Most states within the US are home to multiple termite species, but luckily for Massachusetts residents, the eastern subterranean termite is the only termite species documented within the state. Although eastern subterranean termites are the most economically costly of all termite species within the US, the termites are now well controlled due to the introduction of termiticide barriers that have been applied to the ground-soil surrounding many houses across the US. Since this termite species forages within soil, termiticide barriers prevent these destructive insects from reaching houses. Unlike subterranean termites, drywood termites both nest and feed entirely within pieces of dead forest wood and within wooden goods. These termites do not make contact with soil, making termiticide barriers completely ineffective at preventing drywood termite infestations within homes. Instead of traveling through the soil in order to infest homes and valued wood sources, drywood termites spread to new areas by hitching rides in infested shipments of commercial goods, and the insects reach new areas in this manner frequently.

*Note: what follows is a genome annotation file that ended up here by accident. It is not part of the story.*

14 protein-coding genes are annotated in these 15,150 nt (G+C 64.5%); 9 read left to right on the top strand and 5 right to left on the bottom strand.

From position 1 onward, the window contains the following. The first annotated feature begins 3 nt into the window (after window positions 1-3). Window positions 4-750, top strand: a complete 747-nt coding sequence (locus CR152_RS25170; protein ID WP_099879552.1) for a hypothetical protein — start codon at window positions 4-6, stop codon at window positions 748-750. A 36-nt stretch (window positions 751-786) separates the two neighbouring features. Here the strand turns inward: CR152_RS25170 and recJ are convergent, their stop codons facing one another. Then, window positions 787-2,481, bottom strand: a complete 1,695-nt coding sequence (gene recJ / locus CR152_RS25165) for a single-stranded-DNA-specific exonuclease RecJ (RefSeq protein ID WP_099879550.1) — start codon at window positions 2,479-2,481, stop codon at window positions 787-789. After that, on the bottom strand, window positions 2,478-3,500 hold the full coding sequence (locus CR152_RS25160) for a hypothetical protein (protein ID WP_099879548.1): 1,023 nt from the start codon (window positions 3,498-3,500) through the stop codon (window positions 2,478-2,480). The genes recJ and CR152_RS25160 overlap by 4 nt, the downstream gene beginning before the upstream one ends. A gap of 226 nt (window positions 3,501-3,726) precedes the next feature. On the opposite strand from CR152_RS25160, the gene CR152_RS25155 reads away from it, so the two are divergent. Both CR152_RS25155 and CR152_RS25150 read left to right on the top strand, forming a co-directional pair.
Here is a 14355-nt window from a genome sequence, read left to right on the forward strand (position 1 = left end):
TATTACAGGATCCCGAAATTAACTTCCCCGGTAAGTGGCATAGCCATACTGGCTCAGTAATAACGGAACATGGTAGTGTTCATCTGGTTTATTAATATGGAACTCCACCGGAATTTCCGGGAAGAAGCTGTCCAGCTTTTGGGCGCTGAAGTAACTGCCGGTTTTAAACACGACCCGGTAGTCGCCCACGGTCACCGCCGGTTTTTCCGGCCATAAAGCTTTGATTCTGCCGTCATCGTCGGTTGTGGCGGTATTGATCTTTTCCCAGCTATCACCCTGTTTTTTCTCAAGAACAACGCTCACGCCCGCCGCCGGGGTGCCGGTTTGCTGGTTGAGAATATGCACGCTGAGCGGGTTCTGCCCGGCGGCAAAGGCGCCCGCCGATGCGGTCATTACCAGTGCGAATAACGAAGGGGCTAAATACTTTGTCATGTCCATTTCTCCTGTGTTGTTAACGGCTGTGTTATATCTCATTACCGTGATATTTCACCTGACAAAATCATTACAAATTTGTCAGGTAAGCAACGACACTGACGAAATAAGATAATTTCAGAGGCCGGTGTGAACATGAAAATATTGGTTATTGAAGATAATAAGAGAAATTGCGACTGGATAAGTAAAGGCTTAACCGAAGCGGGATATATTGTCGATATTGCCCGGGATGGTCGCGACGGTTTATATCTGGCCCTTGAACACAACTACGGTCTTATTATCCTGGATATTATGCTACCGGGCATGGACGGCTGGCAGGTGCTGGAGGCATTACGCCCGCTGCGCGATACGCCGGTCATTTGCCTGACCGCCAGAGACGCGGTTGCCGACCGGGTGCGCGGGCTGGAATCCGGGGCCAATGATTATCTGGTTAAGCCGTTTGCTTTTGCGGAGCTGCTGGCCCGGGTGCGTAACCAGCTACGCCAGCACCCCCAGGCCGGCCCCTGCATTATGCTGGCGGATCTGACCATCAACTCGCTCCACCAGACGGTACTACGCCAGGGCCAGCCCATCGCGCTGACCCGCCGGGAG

Drywood termites make up 25 percent of the 28 termite species that have established invasive populations within non-native regions around the world. Unfortunately, the western drywood termite (I. minor) is establishing new invasive populations with northeast states more rapidly than any other termite species. These termites are the most destructive structural pests within the entire western half of the United States where they are native, and western drywood termites have been found in numerous northeast states including Maryland, New Jersey, Ohio, and New York, and experts believe that it is only a matter of time before these termites establish an invasive population within Massachusetts. There are several reasons as to why experts believe that western drywood termites will become invasive pests in all New England states in the near future. The two most significant factors include climate change, which is making the northeast US climate more hospitable to drywood termites. And another factor is domestic and global trade, which will increase substantially within the next few years, making it likely for western drywood termites to arrive in Massachusetts in shipments from regions where the insects are native. This could end up costing Massachusetts taxpayers dearly, as these termites currently cost 250 million dollars per year in control and structural repair costs in California and Arizona alone.

Do you think that drywood termites may already exist within Massachusetts?